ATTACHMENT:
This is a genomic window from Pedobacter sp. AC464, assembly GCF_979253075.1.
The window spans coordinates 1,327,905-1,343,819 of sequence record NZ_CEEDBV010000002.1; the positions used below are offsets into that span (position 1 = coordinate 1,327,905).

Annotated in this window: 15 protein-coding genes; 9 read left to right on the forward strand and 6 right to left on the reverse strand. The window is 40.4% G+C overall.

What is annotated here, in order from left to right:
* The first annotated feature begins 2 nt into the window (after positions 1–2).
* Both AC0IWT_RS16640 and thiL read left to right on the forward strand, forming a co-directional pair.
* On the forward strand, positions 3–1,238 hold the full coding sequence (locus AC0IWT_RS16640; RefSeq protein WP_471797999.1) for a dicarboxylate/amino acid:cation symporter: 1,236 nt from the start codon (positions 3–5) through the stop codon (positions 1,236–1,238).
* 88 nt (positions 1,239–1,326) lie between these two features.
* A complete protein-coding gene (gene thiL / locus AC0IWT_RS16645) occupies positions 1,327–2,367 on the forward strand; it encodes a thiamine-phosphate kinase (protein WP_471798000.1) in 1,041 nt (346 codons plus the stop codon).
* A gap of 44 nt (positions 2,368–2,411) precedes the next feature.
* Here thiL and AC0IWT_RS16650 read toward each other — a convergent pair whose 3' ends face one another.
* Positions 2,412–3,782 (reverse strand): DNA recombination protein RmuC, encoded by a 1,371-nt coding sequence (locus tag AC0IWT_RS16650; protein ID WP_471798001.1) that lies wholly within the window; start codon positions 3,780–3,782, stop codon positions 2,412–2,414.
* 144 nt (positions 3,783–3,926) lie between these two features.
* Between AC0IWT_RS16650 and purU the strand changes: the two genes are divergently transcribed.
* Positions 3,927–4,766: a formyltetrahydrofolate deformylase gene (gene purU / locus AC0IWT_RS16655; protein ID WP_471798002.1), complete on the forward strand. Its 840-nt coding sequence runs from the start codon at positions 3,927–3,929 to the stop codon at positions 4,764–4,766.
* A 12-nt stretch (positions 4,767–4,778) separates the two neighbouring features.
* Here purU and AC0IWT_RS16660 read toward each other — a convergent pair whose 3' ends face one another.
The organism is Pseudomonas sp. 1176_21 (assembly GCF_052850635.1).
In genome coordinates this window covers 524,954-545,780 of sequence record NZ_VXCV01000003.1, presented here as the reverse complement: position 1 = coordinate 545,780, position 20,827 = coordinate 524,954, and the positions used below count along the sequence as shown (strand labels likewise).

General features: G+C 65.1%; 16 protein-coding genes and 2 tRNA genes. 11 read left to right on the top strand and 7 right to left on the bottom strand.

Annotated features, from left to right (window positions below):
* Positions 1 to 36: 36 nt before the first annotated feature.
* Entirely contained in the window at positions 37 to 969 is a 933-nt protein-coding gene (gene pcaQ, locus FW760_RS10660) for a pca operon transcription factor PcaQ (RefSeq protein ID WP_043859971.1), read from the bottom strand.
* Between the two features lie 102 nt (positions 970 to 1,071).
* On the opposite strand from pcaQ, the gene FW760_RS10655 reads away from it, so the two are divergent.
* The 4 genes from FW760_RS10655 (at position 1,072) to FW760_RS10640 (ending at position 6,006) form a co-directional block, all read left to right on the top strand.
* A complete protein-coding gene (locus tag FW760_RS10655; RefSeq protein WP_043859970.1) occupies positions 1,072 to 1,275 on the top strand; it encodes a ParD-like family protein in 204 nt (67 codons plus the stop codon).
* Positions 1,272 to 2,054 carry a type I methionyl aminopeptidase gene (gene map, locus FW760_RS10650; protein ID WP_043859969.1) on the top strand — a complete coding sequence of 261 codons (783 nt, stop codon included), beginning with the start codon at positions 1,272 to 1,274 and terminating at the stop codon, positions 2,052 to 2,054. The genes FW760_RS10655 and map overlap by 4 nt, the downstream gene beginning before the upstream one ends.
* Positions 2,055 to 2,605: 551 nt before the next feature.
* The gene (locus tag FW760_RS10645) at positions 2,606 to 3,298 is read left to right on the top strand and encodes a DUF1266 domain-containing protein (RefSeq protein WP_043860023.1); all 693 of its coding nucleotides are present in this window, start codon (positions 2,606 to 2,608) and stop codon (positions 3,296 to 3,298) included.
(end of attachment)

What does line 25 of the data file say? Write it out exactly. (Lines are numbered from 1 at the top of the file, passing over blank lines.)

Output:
* On the opposite strand from pcaQ, the gene FW760_RS10655 reads away from it, so the two are divergent.